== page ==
Tag Archives: psychology

Pleased to meet you

One of the most common questions people ask writers goes something like: “Where do you get your characters?”  There’s also the inspiration variation on that question, but that’s a bit more vague, as everyone has their own source of inspiration.

No two authors approach writing with the exact same mindset and technique. Writing is an art form, and while there are certain methods and rules to follow, the process varies widely. In general there are two methods of creating characters. In method one, the writer happens upon, sees, or knows a person or often persons which by personality or quirks bring to mind a character. One could term this conscious character formation.  The other method is more subconscious in that the nebulous concept of the character pops into your head and as the story progresses the author discovers exactly who the character is. This is not to say that a character created by this method is not patterned after oneself or someone the author knows, but it isn’t done specifically.

Some authors might use a combination of the two methods, depending on the character and story. Others might use primarily one over the other. Understanding people, their motivations, emotions and ways people express their emotions are key to character development no matter how the character comes into being. How one achieves that understanding is an entire topic unto itself.

Personally, my characters tend to waltz into my head, introduce themselves and proceed with adventures. I discover them as I go along. Sometimes when I realize who they really are I find I’ve written a scene all wrong. Of course he/she wouldn’t respond that way! Until I know them, misunderstandings like that can happen. One of the most challenging tasks when learning to write is creating a voice unique to each character. This isn’t as simple as using slang or a specific “quirk” for each character. If done poorly it comes across as contrived. Creating the characters voice goes back to understanding the character.

For authors, our characters become very real (in a non-mental institute sort of way) to us. We build their life in our head, often far beyond the scope of the story the reader sees. It is that in depth knowledge of what makes them tick which we hope to translate into actions carried along by a plot. I find a personal thrill when a new character strides into the story and not only captures my attention, but says, “You’re writing my story next.” This is how I’ve gotten myself into writing two separate series.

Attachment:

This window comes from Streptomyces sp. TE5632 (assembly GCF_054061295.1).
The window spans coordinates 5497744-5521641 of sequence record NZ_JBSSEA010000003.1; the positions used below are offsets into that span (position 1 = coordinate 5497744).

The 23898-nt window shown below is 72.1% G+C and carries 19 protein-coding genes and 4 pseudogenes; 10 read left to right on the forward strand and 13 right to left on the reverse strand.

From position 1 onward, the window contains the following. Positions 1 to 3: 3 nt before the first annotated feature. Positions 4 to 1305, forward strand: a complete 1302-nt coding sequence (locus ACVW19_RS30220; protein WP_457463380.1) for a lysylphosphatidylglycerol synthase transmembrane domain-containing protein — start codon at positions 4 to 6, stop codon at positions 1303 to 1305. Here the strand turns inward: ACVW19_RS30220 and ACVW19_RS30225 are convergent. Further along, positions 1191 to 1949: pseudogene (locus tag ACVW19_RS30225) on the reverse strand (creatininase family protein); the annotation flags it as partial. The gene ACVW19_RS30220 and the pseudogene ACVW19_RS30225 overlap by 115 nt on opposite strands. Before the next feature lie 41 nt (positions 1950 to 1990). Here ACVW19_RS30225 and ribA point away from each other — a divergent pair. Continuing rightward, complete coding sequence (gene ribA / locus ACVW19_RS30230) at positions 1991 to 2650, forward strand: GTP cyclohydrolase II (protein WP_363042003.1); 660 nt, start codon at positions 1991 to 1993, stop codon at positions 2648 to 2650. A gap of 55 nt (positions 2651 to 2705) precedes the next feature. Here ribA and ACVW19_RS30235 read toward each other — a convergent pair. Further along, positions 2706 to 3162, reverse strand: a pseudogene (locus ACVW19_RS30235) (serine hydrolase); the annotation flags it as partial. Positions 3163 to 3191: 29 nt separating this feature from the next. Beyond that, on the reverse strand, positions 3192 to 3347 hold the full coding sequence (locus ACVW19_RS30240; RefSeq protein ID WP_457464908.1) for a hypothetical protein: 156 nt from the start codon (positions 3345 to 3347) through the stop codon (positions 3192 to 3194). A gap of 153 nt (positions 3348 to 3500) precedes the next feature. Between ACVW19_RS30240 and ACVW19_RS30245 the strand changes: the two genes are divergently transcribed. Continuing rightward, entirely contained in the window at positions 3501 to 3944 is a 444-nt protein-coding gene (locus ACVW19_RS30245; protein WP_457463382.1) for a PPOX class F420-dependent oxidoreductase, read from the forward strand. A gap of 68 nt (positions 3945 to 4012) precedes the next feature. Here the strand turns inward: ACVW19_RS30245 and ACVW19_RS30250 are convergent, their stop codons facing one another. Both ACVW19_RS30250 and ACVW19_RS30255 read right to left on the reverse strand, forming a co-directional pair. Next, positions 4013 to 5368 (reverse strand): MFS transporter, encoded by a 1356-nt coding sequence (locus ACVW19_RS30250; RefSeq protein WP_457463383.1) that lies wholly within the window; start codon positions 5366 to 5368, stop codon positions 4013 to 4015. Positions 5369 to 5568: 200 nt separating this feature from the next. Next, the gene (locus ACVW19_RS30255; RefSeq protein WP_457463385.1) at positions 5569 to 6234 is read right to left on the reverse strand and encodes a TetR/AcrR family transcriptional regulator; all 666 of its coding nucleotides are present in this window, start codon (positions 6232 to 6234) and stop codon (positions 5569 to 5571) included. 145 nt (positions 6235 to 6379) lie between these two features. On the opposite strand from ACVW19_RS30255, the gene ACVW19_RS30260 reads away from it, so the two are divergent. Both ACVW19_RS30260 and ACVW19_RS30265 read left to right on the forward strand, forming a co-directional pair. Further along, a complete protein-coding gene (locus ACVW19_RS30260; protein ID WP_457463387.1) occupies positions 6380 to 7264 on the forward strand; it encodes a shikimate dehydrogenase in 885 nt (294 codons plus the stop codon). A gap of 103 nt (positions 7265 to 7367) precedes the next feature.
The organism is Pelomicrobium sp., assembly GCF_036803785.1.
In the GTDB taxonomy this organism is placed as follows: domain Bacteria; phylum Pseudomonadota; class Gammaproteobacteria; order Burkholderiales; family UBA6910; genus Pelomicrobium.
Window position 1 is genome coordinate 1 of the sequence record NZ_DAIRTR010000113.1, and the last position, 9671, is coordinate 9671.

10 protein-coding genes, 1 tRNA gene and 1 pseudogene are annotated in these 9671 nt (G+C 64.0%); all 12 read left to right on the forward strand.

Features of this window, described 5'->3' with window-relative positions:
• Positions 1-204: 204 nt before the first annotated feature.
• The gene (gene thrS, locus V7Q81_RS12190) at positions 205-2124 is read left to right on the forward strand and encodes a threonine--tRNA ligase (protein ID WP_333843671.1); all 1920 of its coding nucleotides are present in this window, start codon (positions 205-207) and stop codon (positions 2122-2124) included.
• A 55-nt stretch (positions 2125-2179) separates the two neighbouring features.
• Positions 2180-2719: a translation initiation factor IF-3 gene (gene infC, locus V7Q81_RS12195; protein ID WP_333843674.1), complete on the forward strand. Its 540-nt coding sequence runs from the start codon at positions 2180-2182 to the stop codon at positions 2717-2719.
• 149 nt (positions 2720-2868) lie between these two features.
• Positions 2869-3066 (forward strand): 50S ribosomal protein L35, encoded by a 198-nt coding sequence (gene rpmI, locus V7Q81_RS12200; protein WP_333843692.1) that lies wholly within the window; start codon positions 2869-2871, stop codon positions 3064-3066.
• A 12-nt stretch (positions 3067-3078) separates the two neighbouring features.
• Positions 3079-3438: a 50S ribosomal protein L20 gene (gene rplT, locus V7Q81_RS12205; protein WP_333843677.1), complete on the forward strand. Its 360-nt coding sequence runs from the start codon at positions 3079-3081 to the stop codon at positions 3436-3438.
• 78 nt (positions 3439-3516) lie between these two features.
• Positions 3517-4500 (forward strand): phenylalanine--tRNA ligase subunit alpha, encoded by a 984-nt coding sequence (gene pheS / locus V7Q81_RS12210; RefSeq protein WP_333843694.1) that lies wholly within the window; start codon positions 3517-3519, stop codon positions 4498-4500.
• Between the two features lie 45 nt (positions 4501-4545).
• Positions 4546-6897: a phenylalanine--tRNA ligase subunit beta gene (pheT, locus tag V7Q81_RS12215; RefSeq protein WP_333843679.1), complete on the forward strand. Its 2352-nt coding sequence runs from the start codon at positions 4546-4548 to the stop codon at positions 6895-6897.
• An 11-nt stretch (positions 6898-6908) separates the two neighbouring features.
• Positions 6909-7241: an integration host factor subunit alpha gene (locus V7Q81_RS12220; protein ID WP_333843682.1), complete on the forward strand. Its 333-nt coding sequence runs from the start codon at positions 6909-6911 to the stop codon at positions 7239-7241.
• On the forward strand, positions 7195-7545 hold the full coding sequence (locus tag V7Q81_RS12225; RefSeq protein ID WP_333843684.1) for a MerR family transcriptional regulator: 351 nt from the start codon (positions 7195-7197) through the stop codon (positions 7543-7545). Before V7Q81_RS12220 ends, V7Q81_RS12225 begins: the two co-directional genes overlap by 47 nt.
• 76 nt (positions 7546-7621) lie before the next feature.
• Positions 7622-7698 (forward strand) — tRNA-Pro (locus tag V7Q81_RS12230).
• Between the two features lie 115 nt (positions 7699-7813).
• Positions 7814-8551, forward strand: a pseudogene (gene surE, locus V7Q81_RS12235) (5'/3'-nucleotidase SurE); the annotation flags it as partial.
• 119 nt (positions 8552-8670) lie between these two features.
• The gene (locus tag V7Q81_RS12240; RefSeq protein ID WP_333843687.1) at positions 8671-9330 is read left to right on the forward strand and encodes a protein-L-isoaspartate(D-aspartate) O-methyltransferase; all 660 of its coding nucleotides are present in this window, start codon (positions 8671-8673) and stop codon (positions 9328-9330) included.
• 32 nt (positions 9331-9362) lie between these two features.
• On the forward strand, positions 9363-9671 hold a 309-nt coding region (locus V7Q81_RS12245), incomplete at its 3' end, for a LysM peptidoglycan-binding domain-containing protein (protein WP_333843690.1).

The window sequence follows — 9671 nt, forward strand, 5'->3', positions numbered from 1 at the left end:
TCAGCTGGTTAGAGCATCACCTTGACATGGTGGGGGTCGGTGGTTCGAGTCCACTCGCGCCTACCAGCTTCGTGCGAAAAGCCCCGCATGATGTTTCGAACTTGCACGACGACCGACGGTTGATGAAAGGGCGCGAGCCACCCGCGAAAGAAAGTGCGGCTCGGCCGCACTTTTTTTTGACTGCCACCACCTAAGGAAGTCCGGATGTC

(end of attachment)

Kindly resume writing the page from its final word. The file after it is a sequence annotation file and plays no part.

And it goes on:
So, for all you writers out there, how do your characters introduce themselves?


Lie detector

I haz one.

I can generally take one look at my kids and know when they are lying. I am eternally grateful they have inherited one thing from me: horrible skills at lying!

Miss Drama’s lies are either she did something or didn’t do something. Seeing as how the pile of clothes doesn’t come with a cloaking device, trying to tell me she really did take it to the laundry room just doesn’t work. She seems to think that I’m totally oblivious to all reality.

“I didn’t do it.”

Internal facepalm as I WATCH her do said “thing”.

Miss Diva lies the least, so far. Usually her’s involve not admitting anything is bothering her, when in fact something is. The horrid poker face just doesn’t cut it kid. Don’t take up gambling. Once in a great while she attempts to blame things on her siblings. Unfortunately for her, this doesn’t work well either, as they all have rather unique modus operandi. Sherlock Holmes that I am, I’ve got them pegged.

Mr. Smarty-pants is a bit more creative, and while better than his sisters, he better fold too.

The most humorous part is that even if I’m not a hundred percent sure, all I have to do with Mr. Smarty-pants is insist he’s lying. Sure enough after about two or three of these exchanges he admits the truth.

“Nope, you’re lying.”

“Nu-uh.” [Reasserts his lie.]

“Totally lying.”

“Doh! How did you know?”

“Because I’m awesome like that.”

The best part? I wow him with my ninja-like lie detecting skills!

“That proves it. You have more brains than me,” he whines and admits my awesomeness.

I have absolutely no intention of explaining, EVER, the gazillion ‘tells’ each of them display.


I’ve been cursed!

Okay, I admit it. A witch didn’t curse me; my mother did. According to her she’s merely passing down the curse, as her mother did before her. What is this horrible, horrendous, horrific hex?

“One day, you’ll have a child just like you.”

As a kid I figured I was getting a pretty good deal if I ended up with a kid like me. After all, I was pretty darn awesome! Somehow in my weighing of this curse, I didn’t factor in my flaws. Sure, even then I knew I had them, but balanced against the good stuff, I didn’t see anything to worry about.

Guess what I got for shrugging off the curse? That’s right, you guessed it: three children like me.

One might wonder how three drastically different children could ALL take after me, but nature loves to play gene scramble, and they all have fifty percent of me anyhow.

Mr. Smarty-pants displays my penchant for bossiness, the “I know WAY more than you” syndrome, too many smarts for his own good, and a sarcastic streak. I balanced this out by a sense of fair play, NOT being a sore loser, learning when to tattle and when to use my information as blackmail, and being a peace-maker. Mr. Smarty-pants? Not so much.

Miss Diva, probably my most responsible child, still has a hefty dose of attitude with a stubborn streak wider than the Mississippi Riv er. I swear, she’s taken my attitude and raised it to the power of ten (at least).